Utilising the powerful language of food, one Yazidi family have built a life for themselves in Wagga.
It's almost that time of year where residents and visitors can eat dishes from around the world to their heart's content.
In the spirit of the upcoming Fusion Festival, The Daily Advertiser is profiling some of the delicious cuisines that can be found in this city, and the people who can cook them with their eyes closed.
Diyana Gundor and her family arrived as refugees to Wagga in 2017 as part of a wave of Yazidi refugees to arrive in Australia following a campaign of genocide by ISIS in Northern Iraq.
An avid cook, Ms Gundor built her confidence to the point where she was able to open a food stall at the weekly Riverina Producer's Market, selling their traditional flatbread among other dishes.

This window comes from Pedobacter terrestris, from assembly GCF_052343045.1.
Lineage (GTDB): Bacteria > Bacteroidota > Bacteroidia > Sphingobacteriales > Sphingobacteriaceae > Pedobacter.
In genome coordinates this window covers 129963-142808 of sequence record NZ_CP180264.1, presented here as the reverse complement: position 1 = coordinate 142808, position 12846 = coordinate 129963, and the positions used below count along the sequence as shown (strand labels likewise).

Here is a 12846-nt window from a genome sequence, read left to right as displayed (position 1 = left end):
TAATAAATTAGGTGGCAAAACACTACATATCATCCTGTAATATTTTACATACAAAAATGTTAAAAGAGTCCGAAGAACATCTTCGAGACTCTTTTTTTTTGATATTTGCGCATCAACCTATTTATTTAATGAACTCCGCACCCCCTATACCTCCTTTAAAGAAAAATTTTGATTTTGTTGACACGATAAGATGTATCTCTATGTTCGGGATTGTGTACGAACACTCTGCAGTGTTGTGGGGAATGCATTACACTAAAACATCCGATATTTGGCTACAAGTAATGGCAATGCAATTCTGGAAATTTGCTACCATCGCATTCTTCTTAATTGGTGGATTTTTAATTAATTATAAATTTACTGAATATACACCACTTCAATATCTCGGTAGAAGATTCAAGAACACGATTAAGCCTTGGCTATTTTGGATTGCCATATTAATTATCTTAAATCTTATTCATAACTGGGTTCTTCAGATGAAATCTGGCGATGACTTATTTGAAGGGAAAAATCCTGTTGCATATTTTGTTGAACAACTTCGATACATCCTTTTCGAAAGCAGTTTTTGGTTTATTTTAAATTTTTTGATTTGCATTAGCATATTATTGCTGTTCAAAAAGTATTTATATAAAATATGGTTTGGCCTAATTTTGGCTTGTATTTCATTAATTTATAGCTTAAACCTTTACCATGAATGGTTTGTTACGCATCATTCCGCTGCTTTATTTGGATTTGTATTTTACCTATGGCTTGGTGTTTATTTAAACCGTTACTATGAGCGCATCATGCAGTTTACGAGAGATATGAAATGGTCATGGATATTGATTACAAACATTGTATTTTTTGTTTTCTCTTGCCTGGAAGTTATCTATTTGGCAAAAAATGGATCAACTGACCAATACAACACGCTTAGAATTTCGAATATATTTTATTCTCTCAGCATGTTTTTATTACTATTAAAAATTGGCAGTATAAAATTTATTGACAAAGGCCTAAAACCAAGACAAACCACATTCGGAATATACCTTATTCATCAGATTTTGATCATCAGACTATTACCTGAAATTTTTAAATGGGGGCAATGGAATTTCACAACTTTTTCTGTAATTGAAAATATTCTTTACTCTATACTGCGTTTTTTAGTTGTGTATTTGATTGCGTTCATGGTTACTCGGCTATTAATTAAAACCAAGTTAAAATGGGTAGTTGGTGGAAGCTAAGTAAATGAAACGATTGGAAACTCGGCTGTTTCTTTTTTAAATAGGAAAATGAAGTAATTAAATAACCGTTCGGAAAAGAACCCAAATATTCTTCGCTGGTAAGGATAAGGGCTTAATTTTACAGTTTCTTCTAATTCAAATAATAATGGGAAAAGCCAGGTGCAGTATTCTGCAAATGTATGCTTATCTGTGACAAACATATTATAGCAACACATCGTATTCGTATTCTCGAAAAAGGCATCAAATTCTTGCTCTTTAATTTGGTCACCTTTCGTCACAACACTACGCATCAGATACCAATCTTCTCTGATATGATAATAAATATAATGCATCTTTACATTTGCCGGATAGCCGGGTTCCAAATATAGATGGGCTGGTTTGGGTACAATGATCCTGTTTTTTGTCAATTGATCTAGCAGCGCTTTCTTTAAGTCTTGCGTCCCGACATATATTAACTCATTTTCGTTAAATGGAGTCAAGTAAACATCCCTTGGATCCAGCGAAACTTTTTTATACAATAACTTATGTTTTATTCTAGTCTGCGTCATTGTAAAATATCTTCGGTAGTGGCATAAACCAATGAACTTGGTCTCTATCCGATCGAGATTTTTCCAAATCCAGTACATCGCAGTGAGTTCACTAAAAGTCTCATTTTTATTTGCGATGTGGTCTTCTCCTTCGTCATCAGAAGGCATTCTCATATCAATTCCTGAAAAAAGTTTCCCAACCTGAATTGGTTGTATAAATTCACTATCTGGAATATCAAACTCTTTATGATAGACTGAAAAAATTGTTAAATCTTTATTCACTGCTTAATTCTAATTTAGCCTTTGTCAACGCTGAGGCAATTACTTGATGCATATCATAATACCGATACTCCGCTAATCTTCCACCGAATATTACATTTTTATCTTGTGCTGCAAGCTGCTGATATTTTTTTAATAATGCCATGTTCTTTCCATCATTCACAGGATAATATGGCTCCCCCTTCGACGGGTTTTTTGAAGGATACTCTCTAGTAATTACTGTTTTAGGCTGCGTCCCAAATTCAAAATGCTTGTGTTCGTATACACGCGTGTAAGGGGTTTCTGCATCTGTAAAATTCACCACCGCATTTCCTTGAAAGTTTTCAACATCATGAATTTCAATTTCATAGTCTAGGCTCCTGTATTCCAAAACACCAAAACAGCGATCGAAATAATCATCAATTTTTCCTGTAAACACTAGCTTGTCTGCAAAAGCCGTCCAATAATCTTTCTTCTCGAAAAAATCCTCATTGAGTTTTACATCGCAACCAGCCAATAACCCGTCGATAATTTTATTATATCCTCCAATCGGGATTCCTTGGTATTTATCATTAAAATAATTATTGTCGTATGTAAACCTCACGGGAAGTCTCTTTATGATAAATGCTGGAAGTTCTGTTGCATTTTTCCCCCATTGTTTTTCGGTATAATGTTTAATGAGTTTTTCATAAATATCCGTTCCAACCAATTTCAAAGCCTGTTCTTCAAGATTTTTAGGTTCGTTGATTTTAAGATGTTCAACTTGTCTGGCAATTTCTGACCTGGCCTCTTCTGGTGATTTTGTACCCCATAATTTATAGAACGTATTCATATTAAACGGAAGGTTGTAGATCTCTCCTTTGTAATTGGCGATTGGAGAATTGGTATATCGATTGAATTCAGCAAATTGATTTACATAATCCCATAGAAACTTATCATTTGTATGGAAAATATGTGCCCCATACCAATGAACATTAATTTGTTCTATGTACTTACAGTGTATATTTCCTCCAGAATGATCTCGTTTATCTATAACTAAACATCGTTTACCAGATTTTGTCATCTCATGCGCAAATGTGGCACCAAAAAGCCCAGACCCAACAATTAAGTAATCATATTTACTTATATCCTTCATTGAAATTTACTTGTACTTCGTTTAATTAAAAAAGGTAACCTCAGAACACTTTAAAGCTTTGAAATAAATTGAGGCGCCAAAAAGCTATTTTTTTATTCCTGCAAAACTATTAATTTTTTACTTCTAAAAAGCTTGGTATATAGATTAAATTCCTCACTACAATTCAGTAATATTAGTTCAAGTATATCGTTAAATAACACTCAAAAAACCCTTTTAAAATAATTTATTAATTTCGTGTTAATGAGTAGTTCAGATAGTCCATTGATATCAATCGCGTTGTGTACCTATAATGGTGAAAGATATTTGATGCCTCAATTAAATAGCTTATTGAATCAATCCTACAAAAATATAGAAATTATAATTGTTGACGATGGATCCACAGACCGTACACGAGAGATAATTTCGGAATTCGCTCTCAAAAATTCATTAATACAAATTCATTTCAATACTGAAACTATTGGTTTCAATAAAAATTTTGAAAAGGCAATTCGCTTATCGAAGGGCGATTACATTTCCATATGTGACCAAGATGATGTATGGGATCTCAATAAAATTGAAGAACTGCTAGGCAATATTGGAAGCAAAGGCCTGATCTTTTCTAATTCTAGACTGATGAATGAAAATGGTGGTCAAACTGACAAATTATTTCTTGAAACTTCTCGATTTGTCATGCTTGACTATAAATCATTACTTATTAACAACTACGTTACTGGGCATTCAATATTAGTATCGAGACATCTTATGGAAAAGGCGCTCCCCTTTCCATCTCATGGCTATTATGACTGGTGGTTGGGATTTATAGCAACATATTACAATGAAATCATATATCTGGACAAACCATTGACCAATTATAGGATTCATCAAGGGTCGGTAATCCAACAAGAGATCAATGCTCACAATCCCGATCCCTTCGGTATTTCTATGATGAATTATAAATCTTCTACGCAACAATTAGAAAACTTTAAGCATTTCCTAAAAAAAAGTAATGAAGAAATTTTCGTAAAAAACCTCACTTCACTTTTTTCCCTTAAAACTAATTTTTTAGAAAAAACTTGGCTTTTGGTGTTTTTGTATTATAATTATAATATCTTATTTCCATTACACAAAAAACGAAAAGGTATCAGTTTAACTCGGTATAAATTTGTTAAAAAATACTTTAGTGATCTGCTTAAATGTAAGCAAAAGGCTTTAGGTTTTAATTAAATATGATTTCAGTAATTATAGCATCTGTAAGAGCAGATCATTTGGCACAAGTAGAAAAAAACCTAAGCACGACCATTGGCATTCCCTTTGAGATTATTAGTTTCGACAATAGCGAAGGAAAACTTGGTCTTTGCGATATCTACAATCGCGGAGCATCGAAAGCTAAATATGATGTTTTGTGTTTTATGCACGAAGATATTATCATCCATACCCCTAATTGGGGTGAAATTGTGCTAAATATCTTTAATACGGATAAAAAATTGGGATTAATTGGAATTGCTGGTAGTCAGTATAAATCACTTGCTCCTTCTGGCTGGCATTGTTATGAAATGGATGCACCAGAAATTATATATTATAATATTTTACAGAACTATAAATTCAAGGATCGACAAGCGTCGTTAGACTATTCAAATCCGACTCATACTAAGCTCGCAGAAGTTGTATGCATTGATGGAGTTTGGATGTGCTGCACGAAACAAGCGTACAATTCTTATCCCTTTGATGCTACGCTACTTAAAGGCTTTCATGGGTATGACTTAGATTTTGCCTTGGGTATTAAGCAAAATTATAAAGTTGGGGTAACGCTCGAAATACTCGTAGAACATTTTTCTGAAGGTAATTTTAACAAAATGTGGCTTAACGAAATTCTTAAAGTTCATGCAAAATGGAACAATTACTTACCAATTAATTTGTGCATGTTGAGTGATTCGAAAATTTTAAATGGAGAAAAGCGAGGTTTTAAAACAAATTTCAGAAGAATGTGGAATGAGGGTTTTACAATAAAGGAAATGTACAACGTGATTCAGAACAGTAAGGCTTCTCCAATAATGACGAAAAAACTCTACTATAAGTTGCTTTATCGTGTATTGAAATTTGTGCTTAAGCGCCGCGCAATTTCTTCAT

"We make the bread with flour and yeast and salt and leave it for one day," she said.
"After that, we roll it out and put in the oven."
Ms Gundor and her loved ones had to flee their homes as the Yazidi people were being murdered.
"My family wasn't safe in Iraq," she said. "Lots of our family and friends were killed by ISIS.
"It is great living in Australia, and I love it here, thank you so much to everyone."
On the menu at their stall is often Middle Eastern chicken, dolma, chickpea soup and other delicious, traditional dishes.
Belinda Crain, CEO of the Multicultural Council, said Ms Yamak is just one of the community members who they have helped to set up a business at the Riverina Producers' Market that runs every Thursday at the Wagga Showgrounds.
"We have been working with to support their food stalls at many other occasions," she said.
Fusion19 is on Saturday, October 19 at the Victory Memorial Gardens from 4pm.
Headlining are Kardajala Kirridarra, Thandi Phoenix, Hot Potato Band and Big Sky Mountain. Council's director of community Janice Summerhayes said Fusion has grown to be one of the city's biggest outdoor events.